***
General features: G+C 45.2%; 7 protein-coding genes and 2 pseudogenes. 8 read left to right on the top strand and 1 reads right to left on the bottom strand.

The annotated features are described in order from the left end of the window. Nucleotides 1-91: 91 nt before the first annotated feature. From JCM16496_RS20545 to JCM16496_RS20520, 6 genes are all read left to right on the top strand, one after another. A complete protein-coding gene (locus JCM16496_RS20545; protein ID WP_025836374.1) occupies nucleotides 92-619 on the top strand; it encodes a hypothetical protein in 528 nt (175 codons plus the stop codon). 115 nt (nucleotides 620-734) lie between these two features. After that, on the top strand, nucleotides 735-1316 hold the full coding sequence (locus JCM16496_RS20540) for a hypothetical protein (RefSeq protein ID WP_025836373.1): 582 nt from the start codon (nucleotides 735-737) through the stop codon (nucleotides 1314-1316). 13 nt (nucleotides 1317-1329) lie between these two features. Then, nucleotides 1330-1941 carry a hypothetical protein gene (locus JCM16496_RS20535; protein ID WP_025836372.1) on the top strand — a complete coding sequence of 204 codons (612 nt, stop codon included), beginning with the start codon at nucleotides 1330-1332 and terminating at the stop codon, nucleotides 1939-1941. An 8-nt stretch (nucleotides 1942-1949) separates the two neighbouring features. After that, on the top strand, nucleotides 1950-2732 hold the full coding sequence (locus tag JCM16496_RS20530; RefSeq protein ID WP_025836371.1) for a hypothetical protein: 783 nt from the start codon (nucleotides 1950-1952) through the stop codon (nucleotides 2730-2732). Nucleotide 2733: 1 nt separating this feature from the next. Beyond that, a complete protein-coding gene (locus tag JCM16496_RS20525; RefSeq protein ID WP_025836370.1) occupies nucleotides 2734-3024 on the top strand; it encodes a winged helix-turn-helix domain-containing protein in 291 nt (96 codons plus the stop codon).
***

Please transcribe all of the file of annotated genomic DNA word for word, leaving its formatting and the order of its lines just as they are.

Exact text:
General features: G+C 45.2%; 7 protein-coding genes and 2 pseudogenes. 8 read left to right on the top strand and 1 reads right to left on the bottom strand.

The annotated features are described in order from the left end of the window. Nucleotides 1-91: 91 nt before the first annotated feature. From JCM16496_RS20545 to JCM16496_RS20520, 6 genes are all read left to right on the top strand, one after another. A complete protein-coding gene (locus JCM16496_RS20545; protein ID WP_025836374.1) occupies nucleotides 92-619 on the top strand; it encodes a hypothetical protein in 528 nt (175 codons plus the stop codon). 115 nt (nucleotides 620-734) lie between these two features. After that, on the top strand, nucleotides 735-1316 hold the full coding sequence (locus JCM16496_RS20540) for a hypothetical protein (RefSeq protein ID WP_025836373.1): 582 nt from the start codon (nucleotides 735-737) through the stop codon (nucleotides 1314-1316). 13 nt (nucleotides 1317-1329) lie between these two features. Then, nucleotides 1330-1941 carry a hypothetical protein gene (locus JCM16496_RS20535; protein ID WP_025836372.1) on the top strand — a complete coding sequence of 204 codons (612 nt, stop codon included), beginning with the start codon at nucleotides 1330-1332 and terminating at the stop codon, nucleotides 1939-1941. An 8-nt stretch (nucleotides 1942-1949) separates the two neighbouring features. After that, on the top strand, nucleotides 1950-2732 hold the full coding sequence (locus tag JCM16496_RS20530; RefSeq protein ID WP_025836371.1) for a hypothetical protein: 783 nt from the start codon (nucleotides 1950-1952) through the stop codon (nucleotides 2730-2732). Nucleotide 2733: 1 nt separating this feature from the next. Beyond that, a complete protein-coding gene (locus tag JCM16496_RS20525; RefSeq protein ID WP_025836370.1) occupies nucleotides 2734-3024 on the top strand; it encodes a winged helix-turn-helix domain-containing protein in 291 nt (96 codons plus the stop codon).